- You’ll likely reap at least some of the benefits of exercising – since research shows that even minimal amounts of exercise and movement are better than not doing any at all2;
- You’ll likely feel a little bit better about yourself than you would have if you’d stayed in bed all day;
- Like we’ve mentioned, as a result of taking action (even if it’s only a relatively small action), and consequently feeling a little bit better about yourself, you’re likely going to feel a little bit more energetic and motivated moving forwards than you would have if you’d instead not taken any action at all.
Example #3: A More Flexible, Balanced Perspective When It Comes To Your To-Do List
In the same vein, if you don’t have enough motivation to catch up on all of the tasks on your to-do list today, then instead of putting all of those tasks off until tomorrow (when you’ll probably feel similarly unmotivated), what if you just completed half of the tasks today? Or a quarter? Or only one task? Again, this will be much easier for you to work up the motivation to do, and as compared to completing none of the tasks on your to-do list, will result in you feeling:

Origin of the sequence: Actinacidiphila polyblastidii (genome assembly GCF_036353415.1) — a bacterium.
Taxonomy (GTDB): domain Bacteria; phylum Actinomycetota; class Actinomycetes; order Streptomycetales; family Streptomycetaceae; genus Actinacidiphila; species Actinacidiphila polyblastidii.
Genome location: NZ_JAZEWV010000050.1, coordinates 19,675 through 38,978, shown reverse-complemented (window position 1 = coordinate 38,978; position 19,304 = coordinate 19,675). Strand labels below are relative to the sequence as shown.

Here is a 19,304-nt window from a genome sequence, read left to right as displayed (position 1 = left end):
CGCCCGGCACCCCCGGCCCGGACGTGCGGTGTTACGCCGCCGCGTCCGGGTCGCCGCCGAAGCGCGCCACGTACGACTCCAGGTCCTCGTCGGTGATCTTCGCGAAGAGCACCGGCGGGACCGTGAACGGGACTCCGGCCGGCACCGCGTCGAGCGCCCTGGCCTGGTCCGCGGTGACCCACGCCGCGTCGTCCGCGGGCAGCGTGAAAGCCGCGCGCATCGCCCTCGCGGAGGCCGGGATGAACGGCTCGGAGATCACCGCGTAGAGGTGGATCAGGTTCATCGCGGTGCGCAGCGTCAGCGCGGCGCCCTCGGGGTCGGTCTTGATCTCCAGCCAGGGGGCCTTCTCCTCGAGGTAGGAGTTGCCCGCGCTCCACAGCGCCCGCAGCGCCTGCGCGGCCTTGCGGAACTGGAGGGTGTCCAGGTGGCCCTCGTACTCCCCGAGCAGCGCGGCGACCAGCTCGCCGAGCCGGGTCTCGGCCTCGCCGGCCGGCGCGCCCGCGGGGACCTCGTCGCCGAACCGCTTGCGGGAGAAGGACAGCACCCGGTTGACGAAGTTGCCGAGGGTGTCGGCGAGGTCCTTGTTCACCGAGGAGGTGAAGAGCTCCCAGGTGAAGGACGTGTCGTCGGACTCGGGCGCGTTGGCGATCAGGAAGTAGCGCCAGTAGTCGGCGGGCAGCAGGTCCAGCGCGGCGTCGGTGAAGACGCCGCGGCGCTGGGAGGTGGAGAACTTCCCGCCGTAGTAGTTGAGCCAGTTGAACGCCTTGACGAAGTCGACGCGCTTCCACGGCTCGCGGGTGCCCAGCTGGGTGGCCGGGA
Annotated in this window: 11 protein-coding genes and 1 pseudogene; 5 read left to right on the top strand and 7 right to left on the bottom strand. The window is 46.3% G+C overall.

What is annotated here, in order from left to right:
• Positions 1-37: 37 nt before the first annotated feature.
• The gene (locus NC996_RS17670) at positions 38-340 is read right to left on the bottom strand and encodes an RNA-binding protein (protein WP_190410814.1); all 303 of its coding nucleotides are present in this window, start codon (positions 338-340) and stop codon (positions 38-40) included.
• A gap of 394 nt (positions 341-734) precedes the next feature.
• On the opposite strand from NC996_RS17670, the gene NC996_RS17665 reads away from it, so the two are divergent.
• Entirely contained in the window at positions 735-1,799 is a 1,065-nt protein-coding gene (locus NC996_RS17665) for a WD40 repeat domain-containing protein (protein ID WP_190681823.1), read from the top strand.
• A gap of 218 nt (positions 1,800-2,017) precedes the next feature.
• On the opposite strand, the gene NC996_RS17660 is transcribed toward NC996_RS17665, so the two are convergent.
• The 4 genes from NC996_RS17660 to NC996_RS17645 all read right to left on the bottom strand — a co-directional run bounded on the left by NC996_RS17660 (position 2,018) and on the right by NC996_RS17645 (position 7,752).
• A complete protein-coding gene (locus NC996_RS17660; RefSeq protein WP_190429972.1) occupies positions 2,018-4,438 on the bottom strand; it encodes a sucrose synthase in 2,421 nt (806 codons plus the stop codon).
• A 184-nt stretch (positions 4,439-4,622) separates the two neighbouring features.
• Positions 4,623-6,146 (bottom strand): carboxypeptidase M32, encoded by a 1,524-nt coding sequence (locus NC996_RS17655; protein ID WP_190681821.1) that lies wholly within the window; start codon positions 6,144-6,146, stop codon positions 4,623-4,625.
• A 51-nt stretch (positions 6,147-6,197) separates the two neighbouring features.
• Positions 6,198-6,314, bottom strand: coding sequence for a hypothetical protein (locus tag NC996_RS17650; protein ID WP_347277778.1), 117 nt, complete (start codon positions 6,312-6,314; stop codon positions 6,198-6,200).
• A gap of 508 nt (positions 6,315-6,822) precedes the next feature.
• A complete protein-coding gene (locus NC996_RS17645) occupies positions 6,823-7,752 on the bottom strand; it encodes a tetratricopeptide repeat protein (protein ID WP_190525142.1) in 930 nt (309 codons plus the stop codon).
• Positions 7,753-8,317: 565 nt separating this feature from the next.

- A little bit better about yourself;
- A little bit more confident in your abilities;
- A little bit less overwhelmed;
- A little bit more hopeful that you’ll eventually be able to catch up on all of the tasks on your to-do list;
- A little bit more energetic and motivated moving forwards as a result of taking action.
Cognitive Distortion #2 That Fuels "Depression Lack-Of-Motivation": “Fortune Telling1
In addition to “all-or-nothing” thinking, “fortune telling” is another cognitive distortion that can significantly contribute to lack of motivation when you have depression. In this context, “fortune telling” involves making a (usually negative) prediction about the future, and then assuming it to be true. And, when it comes to depression-lack-of-motivation, some common examples include: